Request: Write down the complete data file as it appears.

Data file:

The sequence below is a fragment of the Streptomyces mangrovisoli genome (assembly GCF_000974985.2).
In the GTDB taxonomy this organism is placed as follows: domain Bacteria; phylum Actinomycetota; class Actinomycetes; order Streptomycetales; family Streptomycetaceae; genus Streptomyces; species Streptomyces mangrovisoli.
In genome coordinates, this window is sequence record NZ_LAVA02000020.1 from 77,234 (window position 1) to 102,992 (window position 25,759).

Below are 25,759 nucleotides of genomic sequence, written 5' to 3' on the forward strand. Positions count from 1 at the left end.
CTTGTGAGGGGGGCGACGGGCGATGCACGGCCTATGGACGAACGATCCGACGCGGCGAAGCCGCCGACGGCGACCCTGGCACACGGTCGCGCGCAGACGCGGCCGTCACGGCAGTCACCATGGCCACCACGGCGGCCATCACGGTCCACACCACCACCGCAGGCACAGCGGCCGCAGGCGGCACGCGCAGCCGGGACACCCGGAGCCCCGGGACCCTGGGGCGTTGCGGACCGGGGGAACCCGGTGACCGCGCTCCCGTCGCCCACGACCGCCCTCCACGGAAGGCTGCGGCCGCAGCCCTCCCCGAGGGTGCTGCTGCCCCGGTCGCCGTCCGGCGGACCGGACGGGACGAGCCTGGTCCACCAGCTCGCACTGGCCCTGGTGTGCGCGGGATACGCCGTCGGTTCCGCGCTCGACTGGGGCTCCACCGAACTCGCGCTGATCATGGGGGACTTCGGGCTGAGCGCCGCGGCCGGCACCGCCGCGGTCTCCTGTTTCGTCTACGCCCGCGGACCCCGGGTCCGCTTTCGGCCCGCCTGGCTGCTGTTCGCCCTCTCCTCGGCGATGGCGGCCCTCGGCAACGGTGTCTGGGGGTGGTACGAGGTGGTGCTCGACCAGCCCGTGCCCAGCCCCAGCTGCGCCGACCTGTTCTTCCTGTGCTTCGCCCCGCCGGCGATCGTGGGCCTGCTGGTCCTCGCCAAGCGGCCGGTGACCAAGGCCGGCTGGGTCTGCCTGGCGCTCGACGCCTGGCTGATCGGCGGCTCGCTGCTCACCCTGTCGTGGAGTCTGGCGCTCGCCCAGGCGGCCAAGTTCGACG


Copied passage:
The sequence below is a fragment of the Streptomyces mangrovisoli genome (assembly GCF_000974985.2).
In the GTDB taxonomy this organism is placed as follows: domain Bacteria; phylum Actinomycetota; class Actinomycetes; order Streptomycetales; family Streptomycetaceae; genus Streptomyces; species Streptomyces mangrovisoli.
In genome coordinates, this window is sequence record NZ_LAVA02000020.1 from 77,234 (window position 1) to 102,992 (window position 25,759).

Below are 25,759 nucleotides of genomic sequence, written 5' to 3' on the forward strand. Positions count from 1 at the left end.
CTTGTGAGGGGGGCGACGGGCGATGCACGGCCTATGGACGAACGATCCGACGCGGCGAAGCCGCCGACGGCGACCCTGGCACACGGTCGCGCGCAGACGCGGCCGTCACGGCAGTCACCATGGCCACCACGGCGGCCATCACGGTCCACACCACCACCGCAGGCACAGCGGCCGCAGGCGGCACGCGCAGCCGGGACACCCGGAGCCCCGGGACCCTGGGGCGTTGCGGACCGGGGGAACCCGGTGACCGCGCTCCCGTCGCCCACGACCGCCCTCCACGGAAGGCTGCGGCCGCAGCCCTCCCCGAGGGTGCTGCTGCCCCGGTCGCCGTCCGGCGGACCGGACGGGACGAGCCTGGTCCACCAGCTCGCACTGGCCCTGGTGTGCGCGGGATACGCCGTCGGTTCCGCGCTCGACTGGGGCTCCACCGAACTCGCGCTGATCATGGGGGACTTCGGGCTGAGCGCCGCGGCCGGCACCGCCGCGGTCTCCTGTTTCGTCTACGCCCGCGGACCCCGGGTCCGCTTTCGGCCCGCCTGGCTGCTGTTCGCCCTCTCCTCGGCGATGGCGGCCCTCGGCAACGGTGTCTGGGGGTGGTACGAGGTGGTGCTCGACCAGCCCGTGCCCAGCCCCAGCTGCGCCGACCTGTTCTTCCTGTGCTTCGCCCCGCCGGCGATCGTGGGCCTGCTGGTCCTCGCCAAGCGGCCGGTGACCAAGGCCGGCTGGGTCTGCCTGGCGCTCGACGCCTGGCTGATCGGCGGCTCGCTGCTCACCCTGTCGTGGAGTCTGGCGCTCGCCCAGGCGGCCAAGTTCGACG